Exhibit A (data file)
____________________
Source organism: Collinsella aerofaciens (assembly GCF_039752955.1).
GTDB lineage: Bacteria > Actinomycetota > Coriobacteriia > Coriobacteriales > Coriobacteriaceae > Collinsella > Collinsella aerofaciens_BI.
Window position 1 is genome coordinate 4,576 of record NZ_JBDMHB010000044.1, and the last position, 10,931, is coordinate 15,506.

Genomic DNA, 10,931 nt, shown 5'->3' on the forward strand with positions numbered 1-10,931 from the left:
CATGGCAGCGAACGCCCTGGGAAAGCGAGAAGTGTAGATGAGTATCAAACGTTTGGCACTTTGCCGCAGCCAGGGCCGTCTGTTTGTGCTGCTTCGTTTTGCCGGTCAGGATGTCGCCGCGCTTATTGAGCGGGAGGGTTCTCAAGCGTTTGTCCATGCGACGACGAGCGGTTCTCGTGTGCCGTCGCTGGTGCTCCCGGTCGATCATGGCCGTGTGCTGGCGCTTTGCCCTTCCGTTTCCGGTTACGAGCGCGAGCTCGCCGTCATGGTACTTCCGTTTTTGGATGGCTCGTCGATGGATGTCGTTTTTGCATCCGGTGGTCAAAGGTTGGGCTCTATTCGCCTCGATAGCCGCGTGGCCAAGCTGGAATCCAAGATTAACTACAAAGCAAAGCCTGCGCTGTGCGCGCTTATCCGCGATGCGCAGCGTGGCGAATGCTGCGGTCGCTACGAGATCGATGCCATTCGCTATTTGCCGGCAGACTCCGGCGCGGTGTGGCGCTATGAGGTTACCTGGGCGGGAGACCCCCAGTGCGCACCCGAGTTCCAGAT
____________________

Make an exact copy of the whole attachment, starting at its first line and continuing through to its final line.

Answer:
Source organism: Collinsella aerofaciens (assembly GCF_039752955.1).
GTDB lineage: Bacteria > Actinomycetota > Coriobacteriia > Coriobacteriales > Coriobacteriaceae > Collinsella > Collinsella aerofaciens_BI.
Window position 1 is genome coordinate 4,576 of record NZ_JBDMHB010000044.1, and the last position, 10,931, is coordinate 15,506.

Genomic DNA, 10,931 nt, shown 5'->3' on the forward strand with positions numbered 1-10,931 from the left:
CATGGCAGCGAACGCCCTGGGAAAGCGAGAAGTGTAGATGAGTATCAAACGTTTGGCACTTTGCCGCAGCCAGGGCCGTCTGTTTGTGCTGCTTCGTTTTGCCGGTCAGGATGTCGCCGCGCTTATTGAGCGGGAGGGTTCTCAAGCGTTTGTCCATGCGACGACGAGCGGTTCTCGTGTGCCGTCGCTGGTGCTCCCGGTCGATCATGGCCGTGTGCTGGCGCTTTGCCCTTCCGTTTCCGGTTACGAGCGCGAGCTCGCCGTCATGGTACTTCCGTTTTTGGATGGCTCGTCGATGGATGTCGTTTTTGCATCCGGTGGTCAAAGGTTGGGCTCTATTCGCCTCGATAGCCGCGTGGCCAAGCTGGAATCCAAGATTAACTACAAAGCAAAGCCTGCGCTGTGCGCGCTTATCCGCGATGCGCAGCGTGGCGAATGCTGCGGTCGCTACGAGATCGATGCCATTCGCTATTTGCCGGCAGACTCCGGCGCGGTGTGGCGCTATGAGGTTACCTGGGCGGGAGACCCCCAGTGCGCACCCGAGTTCCAGAT